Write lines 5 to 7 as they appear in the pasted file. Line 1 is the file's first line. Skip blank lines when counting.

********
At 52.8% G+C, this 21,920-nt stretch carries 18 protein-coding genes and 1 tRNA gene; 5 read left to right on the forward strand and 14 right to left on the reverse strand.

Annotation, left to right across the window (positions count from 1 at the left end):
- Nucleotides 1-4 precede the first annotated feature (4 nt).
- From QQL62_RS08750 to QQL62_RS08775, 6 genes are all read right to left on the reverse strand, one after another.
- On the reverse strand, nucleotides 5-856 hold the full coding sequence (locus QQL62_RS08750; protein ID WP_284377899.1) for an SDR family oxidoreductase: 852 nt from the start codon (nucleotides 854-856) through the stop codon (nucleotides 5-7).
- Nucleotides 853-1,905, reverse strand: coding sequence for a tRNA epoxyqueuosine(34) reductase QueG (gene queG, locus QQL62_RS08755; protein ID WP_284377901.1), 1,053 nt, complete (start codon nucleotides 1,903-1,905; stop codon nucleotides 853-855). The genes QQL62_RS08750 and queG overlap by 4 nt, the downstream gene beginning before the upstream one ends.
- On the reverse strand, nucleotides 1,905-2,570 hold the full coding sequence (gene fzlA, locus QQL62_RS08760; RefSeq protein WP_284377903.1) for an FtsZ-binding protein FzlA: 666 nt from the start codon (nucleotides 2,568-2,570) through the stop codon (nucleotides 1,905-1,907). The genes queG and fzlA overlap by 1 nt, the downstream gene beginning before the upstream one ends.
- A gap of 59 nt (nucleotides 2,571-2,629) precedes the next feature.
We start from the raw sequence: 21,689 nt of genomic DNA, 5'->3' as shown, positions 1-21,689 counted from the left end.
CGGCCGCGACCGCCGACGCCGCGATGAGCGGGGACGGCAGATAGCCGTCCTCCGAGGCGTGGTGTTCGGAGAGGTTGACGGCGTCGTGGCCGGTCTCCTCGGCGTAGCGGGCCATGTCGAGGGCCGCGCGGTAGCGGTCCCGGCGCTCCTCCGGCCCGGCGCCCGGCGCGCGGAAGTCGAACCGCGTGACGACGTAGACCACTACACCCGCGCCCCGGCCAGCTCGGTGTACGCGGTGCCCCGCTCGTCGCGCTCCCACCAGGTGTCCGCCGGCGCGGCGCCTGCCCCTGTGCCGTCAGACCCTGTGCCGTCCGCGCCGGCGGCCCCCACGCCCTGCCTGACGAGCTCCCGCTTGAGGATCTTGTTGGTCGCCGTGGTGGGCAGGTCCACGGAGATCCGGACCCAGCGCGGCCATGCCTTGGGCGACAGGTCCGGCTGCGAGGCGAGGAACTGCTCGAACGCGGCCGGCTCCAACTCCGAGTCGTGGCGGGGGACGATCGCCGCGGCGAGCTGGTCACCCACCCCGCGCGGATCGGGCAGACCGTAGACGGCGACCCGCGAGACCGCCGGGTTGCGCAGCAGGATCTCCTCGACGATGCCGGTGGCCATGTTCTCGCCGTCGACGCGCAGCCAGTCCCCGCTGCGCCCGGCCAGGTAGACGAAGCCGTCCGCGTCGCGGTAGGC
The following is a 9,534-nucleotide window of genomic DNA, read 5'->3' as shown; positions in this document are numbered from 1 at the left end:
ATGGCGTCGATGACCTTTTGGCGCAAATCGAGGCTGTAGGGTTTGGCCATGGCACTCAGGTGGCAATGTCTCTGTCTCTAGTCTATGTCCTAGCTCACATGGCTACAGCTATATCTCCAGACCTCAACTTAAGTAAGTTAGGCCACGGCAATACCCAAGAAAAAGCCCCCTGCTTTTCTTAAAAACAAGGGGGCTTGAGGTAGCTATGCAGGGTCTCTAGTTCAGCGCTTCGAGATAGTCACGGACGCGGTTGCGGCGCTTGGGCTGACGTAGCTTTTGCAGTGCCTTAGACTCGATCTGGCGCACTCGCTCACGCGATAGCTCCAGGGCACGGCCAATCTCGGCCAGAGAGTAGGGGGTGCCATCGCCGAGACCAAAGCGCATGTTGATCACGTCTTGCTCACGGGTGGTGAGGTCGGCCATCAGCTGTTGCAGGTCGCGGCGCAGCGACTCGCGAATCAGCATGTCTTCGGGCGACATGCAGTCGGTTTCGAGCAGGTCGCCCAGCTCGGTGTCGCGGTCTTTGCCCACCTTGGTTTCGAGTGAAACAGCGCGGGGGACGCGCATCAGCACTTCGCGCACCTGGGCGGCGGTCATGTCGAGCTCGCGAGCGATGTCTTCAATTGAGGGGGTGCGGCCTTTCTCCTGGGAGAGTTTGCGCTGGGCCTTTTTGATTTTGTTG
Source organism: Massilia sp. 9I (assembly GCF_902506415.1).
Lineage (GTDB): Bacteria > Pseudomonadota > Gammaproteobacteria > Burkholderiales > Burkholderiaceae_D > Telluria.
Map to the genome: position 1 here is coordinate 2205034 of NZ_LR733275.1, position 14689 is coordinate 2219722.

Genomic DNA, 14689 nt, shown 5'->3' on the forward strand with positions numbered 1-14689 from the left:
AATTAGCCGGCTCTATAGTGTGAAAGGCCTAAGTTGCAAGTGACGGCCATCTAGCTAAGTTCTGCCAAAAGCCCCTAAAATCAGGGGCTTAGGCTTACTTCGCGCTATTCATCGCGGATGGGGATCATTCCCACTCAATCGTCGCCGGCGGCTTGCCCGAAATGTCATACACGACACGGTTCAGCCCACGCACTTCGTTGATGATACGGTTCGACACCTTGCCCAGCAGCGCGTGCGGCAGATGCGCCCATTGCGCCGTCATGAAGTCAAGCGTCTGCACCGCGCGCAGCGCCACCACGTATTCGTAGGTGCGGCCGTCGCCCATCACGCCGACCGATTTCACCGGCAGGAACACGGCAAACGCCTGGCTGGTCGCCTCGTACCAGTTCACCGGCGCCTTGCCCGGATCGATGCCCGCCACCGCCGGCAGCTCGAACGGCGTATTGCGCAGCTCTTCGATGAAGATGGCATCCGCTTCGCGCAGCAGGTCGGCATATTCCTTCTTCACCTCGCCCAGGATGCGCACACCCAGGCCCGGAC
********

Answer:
- On the reverse strand, nucleotides 5-856 hold the full coding sequence (locus QQL62_RS08750; protein ID WP_284377899.1) for an SDR family oxidoreductase: 852 nt from the start codon (nucleotides 854-856) through the stop codon (nucleotides 5-7).
- Nucleotides 853-1,905, reverse strand: coding sequence for a tRNA epoxyqueuosine(34) reductase QueG (gene queG, locus QQL62_RS08755; protein ID WP_284377901.1), 1,053 nt, complete (start codon nucleotides 1,903-1,905; stop codon nucleotides 853-855). The genes QQL62_RS08750 and queG overlap by 4 nt, the downstream gene beginning before the upstream one ends.
- On the reverse strand, nucleotides 1,905-2,570 hold the full coding sequence (gene fzlA, locus QQL62_RS08760; RefSeq protein WP_284377903.1) for an FtsZ-binding protein FzlA: 666 nt from the start codon (nucleotides 2,568-2,570) through the stop codon (nucleotides 1,905-1,907). The genes queG and fzlA overlap by 1 nt, the downstream gene beginning before the upstream one ends.